If you feel like you may want to switch from Prozac to Lexapro, it is important to keep in mind that it is not a good idea to suddenly stop taking your Prozac medication. Instead, if you need to switch medications or otherwise stop using Prozac, your provider will work with you to craft a plan to wean you off of your medication. Suddenly stopping can lead to discontinuation syndrome which causes withdrawal symptoms such as mood changes, dizziness, irritability, anxiety, headaches, confusion, and sweating.

Understanding what to expect

Before you start taking Prozac, you should inform your provider if you are allergic to any other medications and if you are currently taking any other medications, and even vitamins or supplements. Prozac, like many medications, can have some drug interactions, so it is important to make your provider aware of any medicines you take regularly.

Prozac is generally a safe medication, but it’s important to talk with your Brightside team about the potential side effects of this treatment.

Side effects from fluoxetine are usually temporary, but talk to your provider if any of these symptoms become severe or don’t go away:

  • Anxiety
  • Change in sex drive or ability
  • Confusion
  • Diarrhea
  • Difficulty concentrating
  • Difficulty falling asleep or staying asleep
  • Dry mouth
  • Excessive sweating
  • Headache
  • Heartburn
  • Loss of appetite
  • Memory problems
  • Nausea
  • Nervousness
  • Uncontrollable shaking
  • Weakness

What is Lexapro? What do I need to know?

Lexapro is the brand name for escitalopram, and it is also an antidepressant that is FDA-approved for the treatment of depression and anxiety. It may also be used to treat other mental health conditions. Escitalopram belongs to a classification of drugs known as selective serotonin reuptake inhibitors (SSRIs). It works by restoring the balance of serotonin in the brain. Serotonin is the hormone that plays a crucial role in helping stabilize mood, and contributes to happiness and well-being.

Within the first couple of weeks taking Lexapro (escitalopram), you may notice improvements in your sleep, energy, or appetite. These improvements can be an important first sign that your medication is doing its job. That said, it can take up to 6 to 8 weeks to achieve the full effects so it is important to be patient.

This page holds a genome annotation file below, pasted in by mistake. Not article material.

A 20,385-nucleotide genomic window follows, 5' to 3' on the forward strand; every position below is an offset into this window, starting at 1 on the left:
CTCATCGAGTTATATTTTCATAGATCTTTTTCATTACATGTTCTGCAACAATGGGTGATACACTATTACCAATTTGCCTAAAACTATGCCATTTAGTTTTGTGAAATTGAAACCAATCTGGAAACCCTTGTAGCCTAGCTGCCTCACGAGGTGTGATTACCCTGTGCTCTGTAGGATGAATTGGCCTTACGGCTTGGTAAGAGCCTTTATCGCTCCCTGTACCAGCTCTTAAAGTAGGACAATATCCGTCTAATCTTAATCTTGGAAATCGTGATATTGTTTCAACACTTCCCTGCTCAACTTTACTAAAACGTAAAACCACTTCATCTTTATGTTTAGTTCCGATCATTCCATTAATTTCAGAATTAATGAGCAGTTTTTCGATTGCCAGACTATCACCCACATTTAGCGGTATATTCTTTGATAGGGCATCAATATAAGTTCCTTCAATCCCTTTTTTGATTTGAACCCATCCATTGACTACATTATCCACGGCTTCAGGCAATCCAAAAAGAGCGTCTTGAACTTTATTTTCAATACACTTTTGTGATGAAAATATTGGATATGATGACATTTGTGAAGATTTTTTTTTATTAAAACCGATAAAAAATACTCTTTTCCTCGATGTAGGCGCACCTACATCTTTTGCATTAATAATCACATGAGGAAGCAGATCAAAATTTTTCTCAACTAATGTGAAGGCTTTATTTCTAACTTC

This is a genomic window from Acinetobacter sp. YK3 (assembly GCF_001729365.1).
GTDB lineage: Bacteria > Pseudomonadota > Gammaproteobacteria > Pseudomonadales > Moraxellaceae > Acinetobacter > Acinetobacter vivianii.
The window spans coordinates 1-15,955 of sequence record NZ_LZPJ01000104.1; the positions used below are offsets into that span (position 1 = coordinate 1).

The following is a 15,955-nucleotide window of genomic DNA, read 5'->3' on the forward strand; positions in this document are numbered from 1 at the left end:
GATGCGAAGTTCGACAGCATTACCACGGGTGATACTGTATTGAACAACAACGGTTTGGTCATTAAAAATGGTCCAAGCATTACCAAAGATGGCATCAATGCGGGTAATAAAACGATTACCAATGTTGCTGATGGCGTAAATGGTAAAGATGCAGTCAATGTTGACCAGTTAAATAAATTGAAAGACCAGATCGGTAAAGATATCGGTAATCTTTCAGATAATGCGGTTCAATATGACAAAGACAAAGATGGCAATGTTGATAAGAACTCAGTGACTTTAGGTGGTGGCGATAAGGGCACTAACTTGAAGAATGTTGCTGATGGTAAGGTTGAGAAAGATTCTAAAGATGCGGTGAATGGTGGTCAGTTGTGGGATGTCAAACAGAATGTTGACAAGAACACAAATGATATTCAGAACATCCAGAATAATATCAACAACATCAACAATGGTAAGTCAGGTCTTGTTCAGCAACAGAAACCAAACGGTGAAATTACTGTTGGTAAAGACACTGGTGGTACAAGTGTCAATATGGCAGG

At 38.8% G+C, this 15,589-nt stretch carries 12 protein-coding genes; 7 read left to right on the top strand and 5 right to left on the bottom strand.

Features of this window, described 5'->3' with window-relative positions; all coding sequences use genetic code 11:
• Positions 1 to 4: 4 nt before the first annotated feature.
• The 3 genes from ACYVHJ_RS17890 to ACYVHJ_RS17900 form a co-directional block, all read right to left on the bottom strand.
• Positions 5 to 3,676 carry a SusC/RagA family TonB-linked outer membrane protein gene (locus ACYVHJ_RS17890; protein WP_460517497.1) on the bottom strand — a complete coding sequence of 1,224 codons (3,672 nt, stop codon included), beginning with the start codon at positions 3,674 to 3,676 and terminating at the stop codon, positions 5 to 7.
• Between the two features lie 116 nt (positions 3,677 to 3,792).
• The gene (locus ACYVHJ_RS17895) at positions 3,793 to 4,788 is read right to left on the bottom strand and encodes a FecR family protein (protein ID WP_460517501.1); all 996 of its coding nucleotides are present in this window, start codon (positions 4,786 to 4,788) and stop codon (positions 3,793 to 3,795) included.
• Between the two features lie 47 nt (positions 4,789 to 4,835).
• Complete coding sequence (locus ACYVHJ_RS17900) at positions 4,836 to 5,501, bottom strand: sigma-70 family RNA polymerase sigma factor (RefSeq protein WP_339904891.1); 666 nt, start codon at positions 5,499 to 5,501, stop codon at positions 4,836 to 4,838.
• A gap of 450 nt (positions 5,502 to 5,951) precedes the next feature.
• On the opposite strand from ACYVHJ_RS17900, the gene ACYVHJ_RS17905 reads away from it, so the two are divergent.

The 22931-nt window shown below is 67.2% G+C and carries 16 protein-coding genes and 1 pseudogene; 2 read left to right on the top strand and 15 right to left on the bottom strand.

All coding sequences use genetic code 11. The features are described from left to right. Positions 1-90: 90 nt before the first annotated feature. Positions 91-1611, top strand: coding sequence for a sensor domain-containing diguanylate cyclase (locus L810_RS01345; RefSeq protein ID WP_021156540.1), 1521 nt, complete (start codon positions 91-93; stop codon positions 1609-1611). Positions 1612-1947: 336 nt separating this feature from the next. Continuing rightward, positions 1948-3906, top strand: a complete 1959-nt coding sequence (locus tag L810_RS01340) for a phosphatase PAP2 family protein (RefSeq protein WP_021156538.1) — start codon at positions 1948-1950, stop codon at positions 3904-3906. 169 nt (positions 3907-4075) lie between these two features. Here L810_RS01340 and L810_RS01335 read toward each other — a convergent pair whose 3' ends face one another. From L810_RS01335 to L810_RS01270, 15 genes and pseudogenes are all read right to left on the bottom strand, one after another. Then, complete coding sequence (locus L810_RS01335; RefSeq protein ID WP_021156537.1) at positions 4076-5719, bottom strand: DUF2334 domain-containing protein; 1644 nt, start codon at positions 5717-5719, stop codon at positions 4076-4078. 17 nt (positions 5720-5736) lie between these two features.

Necessary precautions

Lexapro has the potential to cause some side effects, including headaches, nausea, diarrhea, dry mouth, nervousness or restlessness, fatigue, or sleep disturbances. That said, side effects are usually mild and generally go away in a few weeks as your body adjusts to the medication. If you ever experience severe side effects or if your side effects do not start to improve, you should consult your provider.

Like Prozac, Lexapro can interact with other drugs, making it important to inform your doctor of any other medications, vitamins, or supplements you are already taking.

Both Prozac and Lexapro can be highly effective at treating depression and other mental illnesses. You should work with your provider to help understand which is the best fit for your individual needs.

The bottom line

Prozac and Lexapro are two commonly used antidepressants, with Prozac being the brand name for fluoxetine while Lexapro is the brand name for escitalopram. Both of these antidepressants are SSRIs, or selective serotonin reuptake inhibitors, meaning that they impact your body’s ability to reabsorb serotonin, ultimately leading to increased levels of serotonin in the brain.

Although Prozac and Lexapro work in similar ways, they do have a few minor differences including dosages, side effects, and drug interactions. Your provider will consider all of these factors when recommending a medication.

Deciding whether Prozac versus Lexapro works best for you may take some time. Everyone experiences anxiety and depression differently so a medication that works for one person might not work for another. A licensed provider can help you understand which medication will work best for your individual needs.

 

Sources:

Antidepressants: Selecting one that’s right for you – Mayo Clinic

Fluoxetine – MedlinePlus

Escitalopram (Lexapro) – National Alliance on Mental Illness

Using Lexapro with Alcohol: What Are the Risks? – USA Rx 

How Long Does It Take for Prozac to Work? – USA Rx